The Crash Ratchets Up…..

13 07 2014

It’s often been said among Peakniks that ‘the crash’ is not an event that will occur smoothly or suddenly, but rather in steps… so a sudden downturn like what happened when the GFC first hit would hit a low, followed by perhaps another rise at best, or a plateau.  Then another sharp downturn would shape the next step down to an even lower plateau.  How long these plateaus last of course is anyone’s guess, and they are at the mercy of events.  Who can guess what might happen in the Middle East next?

Just such a downturn may now not be far away.

Bank lending, it seems, has been setting new records since mid-2013, especially in the USA.  If the last credit bubble – when too many dodgy loans were made by overenthusiastic loan officers before it all blew up in 2008 – was spectacular, this one is even more so….. Based on the loose principle that the US economy can only grow if bank lending balloons, it appears that the lowering ERoEI of the oil industry may be at its core.

This is what the auspicious chart of core bank loans outstanding looks like (via OtterWood Capital Management):

This time around, economists have been using the borrowing binge as proof that investment was suddenly picking up, that these investments would filter into economic growth, and that after all this time of mirages and sour disappointments, the ever elusive “escape velocity” would finally come……..

It turns out that that jump in investment – powered by bank lending, investment is a code word for debt – that economists have so enthusiastically shown as ‘proof of return to normal’ has been nothing but an illusion. And no, it wasn’t some blogger spouting off pessimistic data, but the Financial Times, quoting such sources as “senior executives” inside major US banks who “are privately warning” that this new lending binge “should not be seen as evidence of an economic recovery.”

Instead, much of the borrowed money was used “to fund payouts to shareholders” via dividends (remember Shell..?) and stock buybacks and to “finance acquisitions,” the source said.  None of these activities are productive, in fact, these acquisitions lead companies to boast about synergies and labour efficiencies – that is, redundencies – at either end, as these businesses get consolidated.

And here’s the sting……  Part of that borrowed money is being ploughed into the American fracking boom where drillers on the terrible treadmill that fracking really is have to contend with terribly sharp depletion rates, forcing them to drill ever more wells just to maintain production.  And they can never get off that treadmill because production would soon collapse if they did, and with each new well they have to borrow more, and then they require more production just to service the ballooning debt.  Revenues have risen 5.6% over the last four years while debt that drillers have piled on has nearly doubled [read… The Fracking Shakeout].

Watch this space, things might get awfully interesting soon…… because as soon as Peak Fracking hits, and that is bound to happen before 2020, all hell will break loose.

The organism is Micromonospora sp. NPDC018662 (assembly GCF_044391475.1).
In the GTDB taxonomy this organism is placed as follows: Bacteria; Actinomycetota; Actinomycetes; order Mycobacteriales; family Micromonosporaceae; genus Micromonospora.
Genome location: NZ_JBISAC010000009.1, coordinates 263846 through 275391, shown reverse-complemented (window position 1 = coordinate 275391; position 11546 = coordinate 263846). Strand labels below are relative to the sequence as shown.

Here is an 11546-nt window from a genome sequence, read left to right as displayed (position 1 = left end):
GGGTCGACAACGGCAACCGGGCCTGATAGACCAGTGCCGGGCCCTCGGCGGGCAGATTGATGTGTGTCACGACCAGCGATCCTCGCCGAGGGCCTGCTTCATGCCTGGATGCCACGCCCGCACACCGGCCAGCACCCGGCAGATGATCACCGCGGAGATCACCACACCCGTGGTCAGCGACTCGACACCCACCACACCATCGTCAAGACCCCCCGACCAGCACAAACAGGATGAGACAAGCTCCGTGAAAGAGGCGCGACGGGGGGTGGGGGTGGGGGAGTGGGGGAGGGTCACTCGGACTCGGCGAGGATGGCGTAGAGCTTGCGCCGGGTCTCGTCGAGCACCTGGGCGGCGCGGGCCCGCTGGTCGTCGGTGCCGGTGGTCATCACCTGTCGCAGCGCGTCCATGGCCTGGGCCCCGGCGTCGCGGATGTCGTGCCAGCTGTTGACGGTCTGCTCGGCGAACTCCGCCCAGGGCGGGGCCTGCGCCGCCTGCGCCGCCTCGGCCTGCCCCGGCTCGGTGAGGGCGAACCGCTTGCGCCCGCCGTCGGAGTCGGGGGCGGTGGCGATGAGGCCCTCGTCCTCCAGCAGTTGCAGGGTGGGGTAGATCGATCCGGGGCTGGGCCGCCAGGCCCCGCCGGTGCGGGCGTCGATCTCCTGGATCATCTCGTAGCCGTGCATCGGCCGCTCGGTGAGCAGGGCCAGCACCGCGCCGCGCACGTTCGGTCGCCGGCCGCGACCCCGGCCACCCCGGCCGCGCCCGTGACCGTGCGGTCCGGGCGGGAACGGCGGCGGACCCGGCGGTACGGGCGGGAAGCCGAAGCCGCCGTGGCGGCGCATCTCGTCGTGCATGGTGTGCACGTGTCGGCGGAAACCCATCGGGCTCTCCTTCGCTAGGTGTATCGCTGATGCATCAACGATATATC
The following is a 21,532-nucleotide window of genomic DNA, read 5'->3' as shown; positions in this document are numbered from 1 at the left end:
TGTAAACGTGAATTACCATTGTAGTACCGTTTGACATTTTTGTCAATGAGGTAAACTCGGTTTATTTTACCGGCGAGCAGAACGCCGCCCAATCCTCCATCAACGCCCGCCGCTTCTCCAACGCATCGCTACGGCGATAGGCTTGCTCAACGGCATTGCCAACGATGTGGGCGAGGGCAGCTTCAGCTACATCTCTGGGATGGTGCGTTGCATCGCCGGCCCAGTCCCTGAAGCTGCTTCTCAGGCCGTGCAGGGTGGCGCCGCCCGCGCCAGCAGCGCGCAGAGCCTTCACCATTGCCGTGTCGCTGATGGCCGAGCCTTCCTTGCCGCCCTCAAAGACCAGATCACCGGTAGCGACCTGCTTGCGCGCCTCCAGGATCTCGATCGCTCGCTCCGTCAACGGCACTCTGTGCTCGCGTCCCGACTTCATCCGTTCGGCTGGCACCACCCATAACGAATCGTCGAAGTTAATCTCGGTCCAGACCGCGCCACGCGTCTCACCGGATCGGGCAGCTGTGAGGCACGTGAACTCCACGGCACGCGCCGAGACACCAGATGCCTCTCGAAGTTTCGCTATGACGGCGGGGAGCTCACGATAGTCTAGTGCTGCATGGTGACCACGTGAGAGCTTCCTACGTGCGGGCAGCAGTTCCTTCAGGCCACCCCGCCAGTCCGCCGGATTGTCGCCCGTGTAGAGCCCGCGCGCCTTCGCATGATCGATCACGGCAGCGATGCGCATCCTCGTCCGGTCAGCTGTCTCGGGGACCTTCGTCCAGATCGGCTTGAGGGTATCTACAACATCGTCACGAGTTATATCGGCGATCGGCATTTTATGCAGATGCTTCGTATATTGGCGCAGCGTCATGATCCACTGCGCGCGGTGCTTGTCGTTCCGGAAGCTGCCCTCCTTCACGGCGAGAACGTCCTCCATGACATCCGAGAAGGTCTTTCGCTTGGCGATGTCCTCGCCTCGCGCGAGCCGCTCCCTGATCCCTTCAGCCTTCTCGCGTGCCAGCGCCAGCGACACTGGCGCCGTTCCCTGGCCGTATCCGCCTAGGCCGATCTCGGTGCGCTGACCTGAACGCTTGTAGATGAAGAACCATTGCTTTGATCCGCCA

2 responses

20 07 2014
Douglas Evans

Despite reading your latest comments over at AIMN I had misunderstood you. I had you down as just another optimistic rational technology survivalist but now I’ve had a look at your blog and it seems you see the big picture as well as the necessary micro-response. We are in furious agreement on most things. Dennis Meadows is unquestionably right as is Dr Turner. I have the original Club of Rome report Limits to Growth and the updated version. I’ve read Paul Gilding’s analysis and given this find his expressed optimism about the future completely baseless. I note that despite what he says he has retreated to rural southern Tasmania. I’ve read Clive Hamilton’s chillingly logical Requiem for a Species which focuses only on the climate crisis. The evidence for impending collapse is undeniable. I find myself in a very difficult position. If I was fifty or younger the choice for me would be clear but my wife and I are around seventy and increasingly limited physically. I’ve been hoping that we would get a good decade before the global crunch really kicked in (and we may yet as the crisis may well play out unevenly) and then some time as the leviathan grinds to a halt. We are selling the family home and committed to spending the last decade or so in what is at the moment a rather pleasant retirement village. The illogicality of increasing our dependence on the system just as it is about to fail catastrophically doesn’t escape me and the likelihood that our retirement home will be worthless by the time we move on has occurred to me also. A chunk of the expected differential between sale price and purchase price will go to helping the next generation (and the one after that) get established – hopefully in a setting where they can mount some sort of rearguard action. Anyway. All the best in the darkening times ahead.

20 07 2014

Thanks Douglas. It is indeed very difficult to convince people of the most inconvenient truths.

I am in my early 60’s, and moving to Tasmania both excites and terrifies me……. what if the shit hits the fan just as I arrive there with nothing but worthless money…..??

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